Here's the tweet that was threaded with the photos. Agree the older side cores wouldn't be capable of taking this flight to 100% of 5.1

https://twitter.com/elonmusk/status/943590152181448704
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Online butters

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Re: SpaceX FH : Falcon Heavy Demo : early 2018 : Discussion
« Reply #738 on: 01/02/2018 12:22 AM »
It's safe to say that this will be only Falcon Heavy ever to use pre-Block 5 cores. After re-scoping Falcon Heavy to chase F9 iterations to v1.1 and then to FT specifications, now there's Block 5 coming. SpaceX needed to make the decision whether to bring the FH demo vehicle up to Block 5 spec with bolted octowebs etc. and accept further delays to a program already repeatedly delayed by F9 iteration churn -- or to simply launch the damn thing already even though it will end up being a one-off. This will forever be the unique "albino" FH demo vehicle.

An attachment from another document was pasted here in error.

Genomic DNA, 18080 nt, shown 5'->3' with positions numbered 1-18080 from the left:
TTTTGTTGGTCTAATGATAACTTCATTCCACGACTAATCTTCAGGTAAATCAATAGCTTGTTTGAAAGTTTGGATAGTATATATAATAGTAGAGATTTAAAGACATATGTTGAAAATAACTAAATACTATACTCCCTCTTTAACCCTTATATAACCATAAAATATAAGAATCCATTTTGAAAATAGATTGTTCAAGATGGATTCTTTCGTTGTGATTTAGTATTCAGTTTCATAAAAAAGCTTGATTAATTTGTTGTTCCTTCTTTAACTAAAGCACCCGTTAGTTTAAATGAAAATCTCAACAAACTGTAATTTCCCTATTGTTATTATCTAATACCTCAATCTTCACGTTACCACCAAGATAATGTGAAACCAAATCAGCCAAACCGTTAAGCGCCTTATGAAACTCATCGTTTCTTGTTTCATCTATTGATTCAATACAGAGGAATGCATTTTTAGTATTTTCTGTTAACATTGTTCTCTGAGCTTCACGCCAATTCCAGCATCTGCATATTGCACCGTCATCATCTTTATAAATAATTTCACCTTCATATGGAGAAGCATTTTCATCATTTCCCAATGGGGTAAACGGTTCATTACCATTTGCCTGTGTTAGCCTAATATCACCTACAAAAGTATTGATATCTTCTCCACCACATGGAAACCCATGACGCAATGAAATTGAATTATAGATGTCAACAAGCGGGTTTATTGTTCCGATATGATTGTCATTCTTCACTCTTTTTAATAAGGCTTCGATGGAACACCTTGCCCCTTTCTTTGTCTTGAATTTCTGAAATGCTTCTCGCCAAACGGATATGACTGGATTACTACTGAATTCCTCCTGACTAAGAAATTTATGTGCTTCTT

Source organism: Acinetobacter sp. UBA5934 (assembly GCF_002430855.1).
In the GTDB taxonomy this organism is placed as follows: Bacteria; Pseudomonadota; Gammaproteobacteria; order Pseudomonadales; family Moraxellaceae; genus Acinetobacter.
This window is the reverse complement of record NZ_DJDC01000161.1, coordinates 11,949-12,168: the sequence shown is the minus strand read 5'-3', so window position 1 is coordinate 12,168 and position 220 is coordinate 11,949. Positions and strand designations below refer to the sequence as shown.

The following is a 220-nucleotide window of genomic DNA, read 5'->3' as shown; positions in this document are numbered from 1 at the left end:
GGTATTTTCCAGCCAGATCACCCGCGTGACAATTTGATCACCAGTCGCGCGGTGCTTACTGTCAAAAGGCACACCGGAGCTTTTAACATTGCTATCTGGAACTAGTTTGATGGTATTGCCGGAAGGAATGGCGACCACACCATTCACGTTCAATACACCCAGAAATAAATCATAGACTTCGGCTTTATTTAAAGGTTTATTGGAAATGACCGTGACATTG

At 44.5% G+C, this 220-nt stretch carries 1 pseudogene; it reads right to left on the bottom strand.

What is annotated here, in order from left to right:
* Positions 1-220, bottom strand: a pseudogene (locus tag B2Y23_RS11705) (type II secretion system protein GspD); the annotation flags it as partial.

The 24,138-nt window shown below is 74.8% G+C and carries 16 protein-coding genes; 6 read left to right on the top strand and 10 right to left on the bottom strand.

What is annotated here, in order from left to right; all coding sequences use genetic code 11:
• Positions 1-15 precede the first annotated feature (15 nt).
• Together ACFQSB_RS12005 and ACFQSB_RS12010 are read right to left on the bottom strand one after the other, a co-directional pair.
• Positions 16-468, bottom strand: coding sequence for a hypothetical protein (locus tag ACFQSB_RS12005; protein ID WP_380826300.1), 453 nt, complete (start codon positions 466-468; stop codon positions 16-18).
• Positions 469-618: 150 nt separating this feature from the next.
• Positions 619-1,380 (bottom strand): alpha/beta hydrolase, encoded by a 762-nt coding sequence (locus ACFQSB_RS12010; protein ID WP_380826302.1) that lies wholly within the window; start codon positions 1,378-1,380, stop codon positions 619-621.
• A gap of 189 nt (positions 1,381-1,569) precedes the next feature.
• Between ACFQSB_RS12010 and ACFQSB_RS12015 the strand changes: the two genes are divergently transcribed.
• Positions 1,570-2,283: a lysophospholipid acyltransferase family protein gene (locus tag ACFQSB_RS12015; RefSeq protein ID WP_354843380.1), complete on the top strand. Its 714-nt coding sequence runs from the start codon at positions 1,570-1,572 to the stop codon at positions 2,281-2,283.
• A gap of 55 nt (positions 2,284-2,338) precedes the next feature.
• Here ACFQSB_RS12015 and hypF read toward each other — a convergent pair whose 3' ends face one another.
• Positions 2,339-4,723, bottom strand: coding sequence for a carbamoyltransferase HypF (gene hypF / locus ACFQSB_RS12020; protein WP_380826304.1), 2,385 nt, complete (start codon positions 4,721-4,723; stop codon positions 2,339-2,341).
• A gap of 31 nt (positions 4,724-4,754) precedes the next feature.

Offline jpo234

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Re: SpaceX FH : Falcon Heavy Demo : early 2018 : Discussion
« Reply #739 on: 01/02/2018 12:55 AM »
It's safe to say that this will be only Falcon Heavy ever to use pre-Block 5 cores. After re-scoping Falcon Heavy to chase F9 iterations to v1.1 and then to FT specifications, now there's Block 5 coming. SpaceX needed to make the decision whether to bring the FH demo vehicle up to Block 5 spec with bolted octowebs etc. and accept further delays to a program already repeatedly delayed by F9 iteration churn -- or to simply launch the damn thing already even though it will end up being a one-off. This will forever be the unique "albino" FH demo vehicle.
As mentioned in the STP - 2 thread, there might only be one other FH. Reason: B5 cores should have more flights in them than there are FH missions on the manifest.